Bilbo Baggins once said “I’m going on an adventure.” And it seems rather fitting that a few weeks ago I was lucky to go on my own adventure to Middle Earth or its more well-known name New Zealand.
Nothing can quite prepare you for what lies ahead in New Zealand and although the flight was long (27 hours travelling) the first glimpse of snowy capped mountains and turquoise waters give you a sense that something special awaits you.
New Zealand or Aotearoa (the Māori name for New Zealand) is surprisingly not that old. It was only discovered in 1642 by Dutch explorer Abel Tasman but it is said Polynesians settled there as far back as 1250 and developed what is now known as Māori culture today.
Made up of large number of islands, New Zealand’s largest two, the North and South Island offers a diverse range of scenery and activities that is impossible to fit into just a few weeks but I definitely gave it a try.
Starting on the South Island in the city of Christchurch, not even the rain and grey sky could detract from the beauty here. Unfortunately Christchurch suffered from a magnitude 6.3 earthquake on 22 February 2011 and much of the destruction of its buildings is evident, especially within the city centre.
The main Cathedral within Cathedral Square is one of the saddest sights I’ve ever witnessed. Once a starting point for the initial city build back in 1850 this broken cathedral has seen numerous damages due to earthquakes over the last hundred years. However the Cathedral still stands in defiance against the quakes.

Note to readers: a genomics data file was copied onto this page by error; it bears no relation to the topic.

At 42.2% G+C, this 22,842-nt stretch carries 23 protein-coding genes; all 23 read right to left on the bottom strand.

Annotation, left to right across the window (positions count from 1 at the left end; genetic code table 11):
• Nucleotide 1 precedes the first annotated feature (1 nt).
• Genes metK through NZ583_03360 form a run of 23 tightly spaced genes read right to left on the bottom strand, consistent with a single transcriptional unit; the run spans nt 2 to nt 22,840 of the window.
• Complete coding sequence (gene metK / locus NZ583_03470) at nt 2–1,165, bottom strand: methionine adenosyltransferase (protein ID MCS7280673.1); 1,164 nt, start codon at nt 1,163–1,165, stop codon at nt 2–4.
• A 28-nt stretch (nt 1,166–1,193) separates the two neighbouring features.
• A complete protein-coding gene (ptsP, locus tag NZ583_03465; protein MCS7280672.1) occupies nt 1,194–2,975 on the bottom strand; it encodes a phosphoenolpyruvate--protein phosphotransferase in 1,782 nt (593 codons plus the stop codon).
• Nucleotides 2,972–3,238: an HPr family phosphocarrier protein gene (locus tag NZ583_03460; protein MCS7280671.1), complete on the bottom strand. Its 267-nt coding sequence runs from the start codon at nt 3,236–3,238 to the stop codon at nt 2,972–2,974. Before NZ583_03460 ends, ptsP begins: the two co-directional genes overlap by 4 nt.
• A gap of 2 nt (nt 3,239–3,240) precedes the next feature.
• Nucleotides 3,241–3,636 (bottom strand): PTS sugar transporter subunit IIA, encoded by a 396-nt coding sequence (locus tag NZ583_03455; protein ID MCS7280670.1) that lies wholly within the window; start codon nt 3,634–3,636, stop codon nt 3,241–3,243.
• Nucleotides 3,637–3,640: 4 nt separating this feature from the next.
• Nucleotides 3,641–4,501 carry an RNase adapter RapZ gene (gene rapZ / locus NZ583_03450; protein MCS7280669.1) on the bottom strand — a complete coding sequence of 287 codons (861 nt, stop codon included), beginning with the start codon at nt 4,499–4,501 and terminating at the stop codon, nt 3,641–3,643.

However don’t let this put you off; the city is going through a multi-million rejuvenation project with a rumour of a 6 star hotel being built – making it the first in the Southern hemisphere.
For a city, Christchurch is fairly small; you can easily walk around it or take the tram loop and see the best of the sights. A visit to the Botanic Gardens is definitely worth a visit and I can highly recommend the New Zealand garden.
Another must do activity is the city’s gondola ride. Here you can see 360 degree views of the city as well as the Canterbury plains and the dramatic hills of the Bank Peninsula. There is a designated shuttle every hour that leaves from the Botanic Gardens which is perfect for combining your activities.
For food and drink you have a variety of cafes, bars, and restaurants to choose from. I even found a bar that served gin all the way from the Isle of Islay, nothing like the comforts of home when you’re on holiday.
My next stop was the charming town of Oamaru. Famous for its Blue Penguin Colony, tourists from around the world come to see Blue Penguins arrive back into their natural habitat after a day out at sea. Standing just 30cm tall, you can’t help but marvel at them as they waddle up to their nests looking as if they have stumbled home later than curfew.
Oamaru has also been referred to as the Steampunk capital of the world and the heritage buildings within the town reflect this. The pièce de résistance though is Steampunk HQ. Within HQ you can interact with installations that feature sci-fi, art, sculpture and music which makes for a unique experience.
My third stop was the city of Dunedin. Named from the Scottish Gaelic name for Edinburgh you can definitely feel the Scottish charm as you wander around it, they even have a Scottish shop located on their main street – George Street.
Home to the University of Otago and with around 21,000 students, it’s no wonder Dunedin has such a vibrant nightlife and shopping scene.
Dunedin offers a lot to see and do. You can wander around their beautifully designed railway station, climb the steepest residential street in the world – Baldwin Street, tour New Zealand’s only castle – Larnach Castle or visit the local wildlife at the Royal Albatross centre.
Travelling on to the smallc town of Te Anau, many people use it as a base for their travels on to Milford Sound and Queenstown.